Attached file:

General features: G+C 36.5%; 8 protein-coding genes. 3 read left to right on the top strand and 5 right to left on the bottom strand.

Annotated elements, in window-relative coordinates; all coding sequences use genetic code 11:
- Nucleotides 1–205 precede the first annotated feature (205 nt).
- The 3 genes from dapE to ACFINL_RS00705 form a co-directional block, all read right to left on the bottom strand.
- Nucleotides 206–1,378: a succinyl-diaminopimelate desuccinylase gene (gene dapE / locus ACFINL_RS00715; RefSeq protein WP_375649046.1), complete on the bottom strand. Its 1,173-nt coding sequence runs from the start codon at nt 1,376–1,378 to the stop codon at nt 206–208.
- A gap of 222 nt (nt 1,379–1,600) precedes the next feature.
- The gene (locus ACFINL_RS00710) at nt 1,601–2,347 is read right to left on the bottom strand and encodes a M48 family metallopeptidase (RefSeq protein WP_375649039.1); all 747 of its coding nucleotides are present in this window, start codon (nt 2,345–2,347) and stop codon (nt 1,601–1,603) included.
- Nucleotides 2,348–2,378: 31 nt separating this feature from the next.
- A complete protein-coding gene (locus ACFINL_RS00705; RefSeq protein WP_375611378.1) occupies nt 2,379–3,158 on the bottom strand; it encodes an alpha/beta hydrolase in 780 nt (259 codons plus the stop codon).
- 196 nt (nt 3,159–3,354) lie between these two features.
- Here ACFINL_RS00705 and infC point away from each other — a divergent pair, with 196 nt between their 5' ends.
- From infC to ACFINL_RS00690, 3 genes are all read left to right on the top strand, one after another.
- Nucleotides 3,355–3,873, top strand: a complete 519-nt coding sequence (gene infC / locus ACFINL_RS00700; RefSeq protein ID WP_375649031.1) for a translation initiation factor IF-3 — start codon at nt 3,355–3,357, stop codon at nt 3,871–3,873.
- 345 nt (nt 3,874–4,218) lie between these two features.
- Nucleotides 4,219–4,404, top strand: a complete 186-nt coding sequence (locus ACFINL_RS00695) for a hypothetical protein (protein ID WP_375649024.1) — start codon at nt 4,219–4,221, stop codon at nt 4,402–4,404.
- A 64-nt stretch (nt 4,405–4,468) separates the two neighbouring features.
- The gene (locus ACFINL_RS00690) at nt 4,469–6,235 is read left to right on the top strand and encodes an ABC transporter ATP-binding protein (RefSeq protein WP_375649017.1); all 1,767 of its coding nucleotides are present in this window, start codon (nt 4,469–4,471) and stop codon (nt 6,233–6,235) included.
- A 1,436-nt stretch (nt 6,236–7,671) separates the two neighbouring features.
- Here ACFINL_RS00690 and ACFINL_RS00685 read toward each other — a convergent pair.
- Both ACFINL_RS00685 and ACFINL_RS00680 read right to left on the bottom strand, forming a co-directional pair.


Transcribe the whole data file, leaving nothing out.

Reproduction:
General features: G+C 36.5%; 8 protein-coding genes. 3 read left to right on the top strand and 5 right to left on the bottom strand.

Annotated elements, in window-relative coordinates; all coding sequences use genetic code 11:
- Nucleotides 1–205 precede the first annotated feature (205 nt).
- The 3 genes from dapE to ACFINL_RS00705 form a co-directional block, all read right to left on the bottom strand.
- Nucleotides 206–1,378: a succinyl-diaminopimelate desuccinylase gene (gene dapE / locus ACFINL_RS00715; RefSeq protein WP_375649046.1), complete on the bottom strand. Its 1,173-nt coding sequence runs from the start codon at nt 1,376–1,378 to the stop codon at nt 206–208.
- A gap of 222 nt (nt 1,379–1,600) precedes the next feature.
- The gene (locus ACFINL_RS00710) at nt 1,601–2,347 is read right to left on the bottom strand and encodes a M48 family metallopeptidase (RefSeq protein WP_375649039.1); all 747 of its coding nucleotides are present in this window, start codon (nt 2,345–2,347) and stop codon (nt 1,601–1,603) included.
- Nucleotides 2,348–2,378: 31 nt separating this feature from the next.
- A complete protein-coding gene (locus ACFINL_RS00705; RefSeq protein WP_375611378.1) occupies nt 2,379–3,158 on the bottom strand; it encodes an alpha/beta hydrolase in 780 nt (259 codons plus the stop codon).
- 196 nt (nt 3,159–3,354) lie between these two features.
- Here ACFINL_RS00705 and infC point away from each other — a divergent pair, with 196 nt between their 5' ends.
- From infC to ACFINL_RS00690, 3 genes are all read left to right on the top strand, one after another.
- Nucleotides 3,355–3,873, top strand: a complete 519-nt coding sequence (gene infC / locus ACFINL_RS00700; RefSeq protein ID WP_375649031.1) for a translation initiation factor IF-3 — start codon at nt 3,355–3,357, stop codon at nt 3,871–3,873.
- 345 nt (nt 3,874–4,218) lie between these two features.
- Nucleotides 4,219–4,404, top strand: a complete 186-nt coding sequence (locus ACFINL_RS00695) for a hypothetical protein (protein ID WP_375649024.1) — start codon at nt 4,219–4,221, stop codon at nt 4,402–4,404.
- A 64-nt stretch (nt 4,405–4,468) separates the two neighbouring features.
- The gene (locus ACFINL_RS00690) at nt 4,469–6,235 is read left to right on the top strand and encodes an ABC transporter ATP-binding protein (RefSeq protein WP_375649017.1); all 1,767 of its coding nucleotides are present in this window, start codon (nt 4,469–4,471) and stop codon (nt 6,233–6,235) included.
- A 1,436-nt stretch (nt 6,236–7,671) separates the two neighbouring features.
- Here ACFINL_RS00690 and ACFINL_RS00685 read toward each other — a convergent pair.
- Both ACFINL_RS00685 and ACFINL_RS00680 read right to left on the bottom strand, forming a co-directional pair.